The LTWP wind farm is the largest wind farm in Africa. At a cost of €625 million, LTWP is Kenya’s largest single private investment in its history.
The windfarm adds renewable energy equivalent to 17% of Kenya’s installed electricity generating capacity.
LTWP is the largest private employer in Marsabit County. To date, the Project has employed approximately 3,000 people. Currently, LTWP employs 329 people, of whom 85% come from Marsabit County, 14% from other parts of Kenya and 1% from outside of Kenya.
LTWP has upgraded more than 208 km of road from Laisamis to the wind farm site. These road infrastructure developments have reduced road travel time from Nairobi to the Windfarm from 3 days to 12 hours, and between Sarima and Laisamis from 7 hours to 3 hours, respectively.
The project has led to enhanced security in Marsabit County by fostering peaceful co-existence between communities. Inter-ethnic conflicts fueled by cattle rustling and competition for water resources have significantly dropped due to the reduced cases of cattle rustling and venture into alternative livelihoods by community residents. This can be attributed to the establishment of the different LTWP projects and CLO conflict resolution mechanisms since inception.
The project has deployed additional police officers stationed at the site during the day and night. This has contributed to reduced cases of cattle rustling, community conflicts and conflicts due to water scarcity. This has led to a significant drop in the number of cases reported to as low as 30% from 89% in the recent past.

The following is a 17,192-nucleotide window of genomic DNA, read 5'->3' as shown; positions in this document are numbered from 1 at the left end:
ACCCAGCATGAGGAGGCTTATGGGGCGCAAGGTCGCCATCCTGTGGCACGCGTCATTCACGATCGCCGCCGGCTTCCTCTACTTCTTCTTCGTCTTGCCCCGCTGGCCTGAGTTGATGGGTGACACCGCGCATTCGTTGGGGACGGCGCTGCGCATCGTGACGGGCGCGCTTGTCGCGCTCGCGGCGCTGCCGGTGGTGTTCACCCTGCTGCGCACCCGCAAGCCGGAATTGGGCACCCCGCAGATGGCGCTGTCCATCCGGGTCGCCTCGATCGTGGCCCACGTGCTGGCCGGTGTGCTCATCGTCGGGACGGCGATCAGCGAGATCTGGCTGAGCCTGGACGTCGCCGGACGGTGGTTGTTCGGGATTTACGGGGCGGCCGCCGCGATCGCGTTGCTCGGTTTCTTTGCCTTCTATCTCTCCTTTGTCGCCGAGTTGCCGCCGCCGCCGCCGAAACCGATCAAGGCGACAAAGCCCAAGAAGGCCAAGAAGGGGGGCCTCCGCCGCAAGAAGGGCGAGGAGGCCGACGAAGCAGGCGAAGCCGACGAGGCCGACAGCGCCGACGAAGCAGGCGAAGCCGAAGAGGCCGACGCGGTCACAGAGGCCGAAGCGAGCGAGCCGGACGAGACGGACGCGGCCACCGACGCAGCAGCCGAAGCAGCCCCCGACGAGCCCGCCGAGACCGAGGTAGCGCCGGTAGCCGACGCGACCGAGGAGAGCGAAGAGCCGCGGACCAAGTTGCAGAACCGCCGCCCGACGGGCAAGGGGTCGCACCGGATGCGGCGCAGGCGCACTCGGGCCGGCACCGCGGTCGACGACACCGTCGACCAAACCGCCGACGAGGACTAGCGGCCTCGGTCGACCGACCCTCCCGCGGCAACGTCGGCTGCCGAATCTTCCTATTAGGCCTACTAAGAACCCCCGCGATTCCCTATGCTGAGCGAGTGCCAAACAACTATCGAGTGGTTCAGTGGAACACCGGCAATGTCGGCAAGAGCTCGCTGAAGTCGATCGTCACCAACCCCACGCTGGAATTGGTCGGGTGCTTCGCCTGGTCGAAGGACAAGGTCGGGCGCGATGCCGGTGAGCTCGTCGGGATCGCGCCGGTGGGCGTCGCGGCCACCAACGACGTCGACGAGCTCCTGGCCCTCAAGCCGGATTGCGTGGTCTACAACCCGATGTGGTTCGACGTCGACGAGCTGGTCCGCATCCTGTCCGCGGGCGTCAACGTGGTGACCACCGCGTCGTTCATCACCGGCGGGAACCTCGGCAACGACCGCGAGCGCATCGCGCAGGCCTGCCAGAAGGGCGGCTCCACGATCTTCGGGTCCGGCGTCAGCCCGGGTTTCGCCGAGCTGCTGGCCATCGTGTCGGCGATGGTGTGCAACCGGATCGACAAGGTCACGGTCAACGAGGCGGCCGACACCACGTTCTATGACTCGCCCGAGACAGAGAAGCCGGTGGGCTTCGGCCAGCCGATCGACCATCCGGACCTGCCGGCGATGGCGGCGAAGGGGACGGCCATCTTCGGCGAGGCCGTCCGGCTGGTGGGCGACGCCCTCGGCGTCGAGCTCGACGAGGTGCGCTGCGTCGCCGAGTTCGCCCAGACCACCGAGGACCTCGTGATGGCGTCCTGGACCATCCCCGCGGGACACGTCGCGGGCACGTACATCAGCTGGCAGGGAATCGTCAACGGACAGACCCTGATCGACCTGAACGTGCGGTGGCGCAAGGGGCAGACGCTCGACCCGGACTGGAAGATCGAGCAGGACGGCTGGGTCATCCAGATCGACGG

Electricity generated by LTWP has reduced the country’s reliance on fuel imports from neighbouring countries. Kenya has saved more than €281 million between 2018 and 2021, due to reduced fuel imports, enabling continued economic growth of the country.
Through LTWP’s registered NGO, Winds of Change, the community has benefited from approximately €2.5 million since 2015 that has gone towards enhancing employability, improving access to health, access to water and other community activities (e.g. drought and food relief programmes).
Support provided by LTWP to health facilities have improved access to better healthcare services. For instance, LTWP support to Burri-Aramia dispensary has improved hospital maternity birth rates from an average of two to three hospital births per month to over 40 births per month (thus decreasing home births). The hospital has equally increased vaccination programmes which was a big gap in the healthcare system before LTWP’s support.
Support provided for schools include solar systems, water tanks, piping systems and construction of laboratories. These have increased retention of students and teachers by creating an environment more conducive to learning. Improved performance of girls in the Girls Secondary Schools in the area can be directly attributed to access to these facilities.